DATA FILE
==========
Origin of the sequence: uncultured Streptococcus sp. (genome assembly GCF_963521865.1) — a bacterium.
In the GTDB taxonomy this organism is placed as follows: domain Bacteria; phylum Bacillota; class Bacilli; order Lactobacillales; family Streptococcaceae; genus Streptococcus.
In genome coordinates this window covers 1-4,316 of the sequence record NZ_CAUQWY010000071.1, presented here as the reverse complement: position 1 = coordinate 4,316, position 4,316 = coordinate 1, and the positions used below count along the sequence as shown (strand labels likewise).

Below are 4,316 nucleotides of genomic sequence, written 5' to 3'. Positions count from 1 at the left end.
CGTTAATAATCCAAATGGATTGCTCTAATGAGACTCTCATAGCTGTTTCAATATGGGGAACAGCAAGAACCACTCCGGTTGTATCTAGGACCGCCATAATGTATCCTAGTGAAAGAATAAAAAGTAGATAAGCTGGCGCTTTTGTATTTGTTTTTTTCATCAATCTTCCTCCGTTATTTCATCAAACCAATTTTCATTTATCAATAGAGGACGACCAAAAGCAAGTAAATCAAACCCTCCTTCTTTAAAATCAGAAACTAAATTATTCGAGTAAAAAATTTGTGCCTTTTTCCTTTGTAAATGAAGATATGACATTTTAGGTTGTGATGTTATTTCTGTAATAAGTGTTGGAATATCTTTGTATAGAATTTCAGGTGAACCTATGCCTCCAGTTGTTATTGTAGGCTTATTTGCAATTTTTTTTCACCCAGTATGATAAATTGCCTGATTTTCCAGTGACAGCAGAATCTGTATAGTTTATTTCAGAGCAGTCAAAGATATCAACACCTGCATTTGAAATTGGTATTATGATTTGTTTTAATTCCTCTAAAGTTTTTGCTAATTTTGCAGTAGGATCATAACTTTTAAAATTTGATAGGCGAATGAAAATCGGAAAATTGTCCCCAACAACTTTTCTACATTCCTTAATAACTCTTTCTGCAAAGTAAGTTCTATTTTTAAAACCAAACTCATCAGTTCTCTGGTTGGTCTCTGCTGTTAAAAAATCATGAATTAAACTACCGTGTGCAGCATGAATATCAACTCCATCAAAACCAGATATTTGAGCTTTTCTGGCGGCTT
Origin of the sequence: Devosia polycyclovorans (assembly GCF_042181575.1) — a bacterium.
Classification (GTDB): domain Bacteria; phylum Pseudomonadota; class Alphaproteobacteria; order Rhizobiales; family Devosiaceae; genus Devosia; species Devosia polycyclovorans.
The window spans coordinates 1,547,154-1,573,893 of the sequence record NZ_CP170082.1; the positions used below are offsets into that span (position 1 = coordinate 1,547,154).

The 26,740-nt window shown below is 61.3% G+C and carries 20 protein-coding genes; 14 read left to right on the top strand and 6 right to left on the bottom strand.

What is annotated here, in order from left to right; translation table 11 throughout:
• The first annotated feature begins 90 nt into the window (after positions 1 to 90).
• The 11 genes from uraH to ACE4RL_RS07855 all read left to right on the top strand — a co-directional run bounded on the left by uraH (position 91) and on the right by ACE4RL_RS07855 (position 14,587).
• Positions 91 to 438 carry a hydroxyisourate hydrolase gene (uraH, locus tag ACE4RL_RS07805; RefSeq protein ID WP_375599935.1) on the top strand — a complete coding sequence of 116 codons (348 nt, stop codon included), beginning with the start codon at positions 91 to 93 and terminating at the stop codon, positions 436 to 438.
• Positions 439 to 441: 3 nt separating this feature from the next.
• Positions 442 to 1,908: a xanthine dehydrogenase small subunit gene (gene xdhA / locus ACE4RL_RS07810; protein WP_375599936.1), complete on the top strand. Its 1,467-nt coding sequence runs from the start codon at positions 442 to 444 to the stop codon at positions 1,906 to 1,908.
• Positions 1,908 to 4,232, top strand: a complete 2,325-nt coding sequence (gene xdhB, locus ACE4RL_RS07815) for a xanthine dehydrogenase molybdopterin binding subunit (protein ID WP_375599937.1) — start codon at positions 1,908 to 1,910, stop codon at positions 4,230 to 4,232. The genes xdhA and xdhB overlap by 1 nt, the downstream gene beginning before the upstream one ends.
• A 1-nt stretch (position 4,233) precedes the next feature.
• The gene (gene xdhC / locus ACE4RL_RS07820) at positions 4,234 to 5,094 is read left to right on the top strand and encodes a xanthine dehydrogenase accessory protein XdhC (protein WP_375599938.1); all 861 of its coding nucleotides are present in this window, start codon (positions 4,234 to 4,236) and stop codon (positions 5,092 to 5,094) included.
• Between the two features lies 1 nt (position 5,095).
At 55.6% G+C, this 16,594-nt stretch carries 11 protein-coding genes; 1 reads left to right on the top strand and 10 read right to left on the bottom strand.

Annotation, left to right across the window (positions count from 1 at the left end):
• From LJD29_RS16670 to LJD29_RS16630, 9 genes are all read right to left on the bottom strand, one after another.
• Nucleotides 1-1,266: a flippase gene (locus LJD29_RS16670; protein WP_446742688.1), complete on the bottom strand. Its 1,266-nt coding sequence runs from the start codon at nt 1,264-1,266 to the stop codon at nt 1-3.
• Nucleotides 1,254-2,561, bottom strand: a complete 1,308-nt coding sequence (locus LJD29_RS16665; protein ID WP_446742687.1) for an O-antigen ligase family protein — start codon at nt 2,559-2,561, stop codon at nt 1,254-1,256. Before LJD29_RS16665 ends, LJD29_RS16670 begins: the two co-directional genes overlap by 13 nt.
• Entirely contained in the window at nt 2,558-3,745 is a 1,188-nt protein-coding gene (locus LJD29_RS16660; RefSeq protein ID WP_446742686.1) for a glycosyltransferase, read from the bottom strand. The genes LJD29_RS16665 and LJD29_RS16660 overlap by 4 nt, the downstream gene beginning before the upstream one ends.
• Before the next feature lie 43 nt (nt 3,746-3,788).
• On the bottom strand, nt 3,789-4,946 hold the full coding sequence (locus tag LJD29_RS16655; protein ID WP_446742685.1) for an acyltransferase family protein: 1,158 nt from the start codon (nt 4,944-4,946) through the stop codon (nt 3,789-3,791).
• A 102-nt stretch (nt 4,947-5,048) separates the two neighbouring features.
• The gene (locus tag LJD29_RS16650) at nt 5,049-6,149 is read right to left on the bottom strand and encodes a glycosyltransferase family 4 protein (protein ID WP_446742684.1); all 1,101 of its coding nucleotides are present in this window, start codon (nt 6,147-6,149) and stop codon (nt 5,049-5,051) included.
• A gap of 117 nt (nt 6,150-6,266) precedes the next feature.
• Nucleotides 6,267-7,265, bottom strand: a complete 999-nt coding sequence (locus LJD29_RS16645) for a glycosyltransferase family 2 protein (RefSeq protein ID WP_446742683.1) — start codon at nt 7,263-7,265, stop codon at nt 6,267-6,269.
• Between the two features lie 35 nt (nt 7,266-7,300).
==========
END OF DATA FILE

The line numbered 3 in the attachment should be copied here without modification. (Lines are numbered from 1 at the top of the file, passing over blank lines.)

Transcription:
In genome coordinates this window covers 1-4,316 of the sequence record NZ_CAUQWY010000071.1, presented here as the reverse complement: position 1 = coordinate 4,316, position 4,316 = coordinate 1, and the positions used below count along the sequence as shown (strand labels likewise).